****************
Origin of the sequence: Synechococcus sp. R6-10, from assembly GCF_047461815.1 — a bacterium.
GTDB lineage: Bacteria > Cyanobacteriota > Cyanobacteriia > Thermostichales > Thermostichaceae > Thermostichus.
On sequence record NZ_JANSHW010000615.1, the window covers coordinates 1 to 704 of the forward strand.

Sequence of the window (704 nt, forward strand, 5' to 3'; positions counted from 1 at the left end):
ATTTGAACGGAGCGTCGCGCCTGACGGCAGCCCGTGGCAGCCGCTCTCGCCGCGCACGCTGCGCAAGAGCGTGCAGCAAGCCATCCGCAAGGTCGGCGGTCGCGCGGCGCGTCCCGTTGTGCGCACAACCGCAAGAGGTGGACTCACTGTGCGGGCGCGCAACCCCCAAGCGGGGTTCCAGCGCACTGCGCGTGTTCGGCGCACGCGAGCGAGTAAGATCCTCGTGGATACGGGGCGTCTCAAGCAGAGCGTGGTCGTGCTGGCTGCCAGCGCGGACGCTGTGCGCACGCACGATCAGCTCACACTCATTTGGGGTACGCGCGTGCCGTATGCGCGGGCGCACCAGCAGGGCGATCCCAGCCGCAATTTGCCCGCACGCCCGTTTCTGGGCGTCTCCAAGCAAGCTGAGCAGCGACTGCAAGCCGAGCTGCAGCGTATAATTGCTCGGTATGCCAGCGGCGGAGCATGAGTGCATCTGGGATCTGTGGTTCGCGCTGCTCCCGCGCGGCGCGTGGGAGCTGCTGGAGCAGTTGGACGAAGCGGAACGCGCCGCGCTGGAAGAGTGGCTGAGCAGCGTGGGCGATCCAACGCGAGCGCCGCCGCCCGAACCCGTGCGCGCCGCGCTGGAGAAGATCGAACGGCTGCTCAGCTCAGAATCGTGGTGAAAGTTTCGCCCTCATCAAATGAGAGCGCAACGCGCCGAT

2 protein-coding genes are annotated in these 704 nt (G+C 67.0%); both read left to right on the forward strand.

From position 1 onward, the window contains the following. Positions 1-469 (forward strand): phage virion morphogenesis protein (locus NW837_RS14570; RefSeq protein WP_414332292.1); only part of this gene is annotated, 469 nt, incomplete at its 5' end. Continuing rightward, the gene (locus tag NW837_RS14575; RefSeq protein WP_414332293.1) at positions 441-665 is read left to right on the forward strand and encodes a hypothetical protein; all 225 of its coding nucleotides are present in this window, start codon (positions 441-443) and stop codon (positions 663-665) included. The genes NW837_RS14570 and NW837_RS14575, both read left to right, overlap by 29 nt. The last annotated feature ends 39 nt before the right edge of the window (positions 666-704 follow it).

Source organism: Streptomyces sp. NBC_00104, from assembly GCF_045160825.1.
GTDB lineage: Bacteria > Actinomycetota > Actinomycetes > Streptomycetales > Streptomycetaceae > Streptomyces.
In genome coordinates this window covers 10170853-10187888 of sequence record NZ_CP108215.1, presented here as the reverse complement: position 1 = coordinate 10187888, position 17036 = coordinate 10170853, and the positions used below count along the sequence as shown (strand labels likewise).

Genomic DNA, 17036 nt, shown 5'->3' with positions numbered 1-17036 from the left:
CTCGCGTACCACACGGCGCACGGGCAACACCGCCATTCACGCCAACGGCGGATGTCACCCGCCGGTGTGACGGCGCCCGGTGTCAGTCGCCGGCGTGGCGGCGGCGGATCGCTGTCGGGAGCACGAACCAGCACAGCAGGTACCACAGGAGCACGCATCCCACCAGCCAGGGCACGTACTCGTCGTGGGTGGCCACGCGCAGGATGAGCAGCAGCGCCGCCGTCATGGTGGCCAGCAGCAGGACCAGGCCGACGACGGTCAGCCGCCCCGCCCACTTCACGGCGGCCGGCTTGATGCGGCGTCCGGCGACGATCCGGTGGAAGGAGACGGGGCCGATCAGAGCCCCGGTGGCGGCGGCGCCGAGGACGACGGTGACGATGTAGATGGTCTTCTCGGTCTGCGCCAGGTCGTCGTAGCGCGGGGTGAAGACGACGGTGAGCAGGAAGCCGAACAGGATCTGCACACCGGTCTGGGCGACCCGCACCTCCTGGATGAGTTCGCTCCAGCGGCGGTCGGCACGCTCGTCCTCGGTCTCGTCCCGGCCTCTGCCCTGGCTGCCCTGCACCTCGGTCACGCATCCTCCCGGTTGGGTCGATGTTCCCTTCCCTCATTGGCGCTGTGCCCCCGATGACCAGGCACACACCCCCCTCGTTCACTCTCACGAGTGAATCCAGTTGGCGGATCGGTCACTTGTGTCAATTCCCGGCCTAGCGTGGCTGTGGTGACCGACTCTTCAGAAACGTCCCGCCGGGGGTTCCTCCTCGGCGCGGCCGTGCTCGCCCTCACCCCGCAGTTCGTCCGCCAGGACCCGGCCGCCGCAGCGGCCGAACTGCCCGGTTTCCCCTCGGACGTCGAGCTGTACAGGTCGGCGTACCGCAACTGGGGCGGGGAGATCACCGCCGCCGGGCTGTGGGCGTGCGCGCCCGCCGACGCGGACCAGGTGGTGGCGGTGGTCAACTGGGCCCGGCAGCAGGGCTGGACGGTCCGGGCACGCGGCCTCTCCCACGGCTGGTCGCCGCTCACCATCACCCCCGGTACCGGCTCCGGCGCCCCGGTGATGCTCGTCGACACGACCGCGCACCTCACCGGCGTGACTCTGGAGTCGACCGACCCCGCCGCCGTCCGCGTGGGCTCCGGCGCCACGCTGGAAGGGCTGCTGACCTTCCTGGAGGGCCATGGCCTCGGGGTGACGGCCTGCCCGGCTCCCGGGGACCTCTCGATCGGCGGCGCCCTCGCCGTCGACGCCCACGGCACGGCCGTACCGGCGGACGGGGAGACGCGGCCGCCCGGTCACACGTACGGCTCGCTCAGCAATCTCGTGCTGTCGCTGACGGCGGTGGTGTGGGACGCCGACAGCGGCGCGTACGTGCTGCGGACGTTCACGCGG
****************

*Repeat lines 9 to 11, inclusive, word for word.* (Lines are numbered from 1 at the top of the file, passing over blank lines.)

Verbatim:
GTDB lineage: Bacteria > Actinomycetota > Actinomycetes > Streptomycetales > Streptomycetaceae > Streptomyces.
In genome coordinates this window covers 10170853-10187888 of sequence record NZ_CP108215.1, presented here as the reverse complement: position 1 = coordinate 10187888, position 17036 = coordinate 10170853, and the positions used below count along the sequence as shown (strand labels likewise).

Genomic DNA, 17036 nt, shown 5'->3' with positions numbered 1-17036 from the left: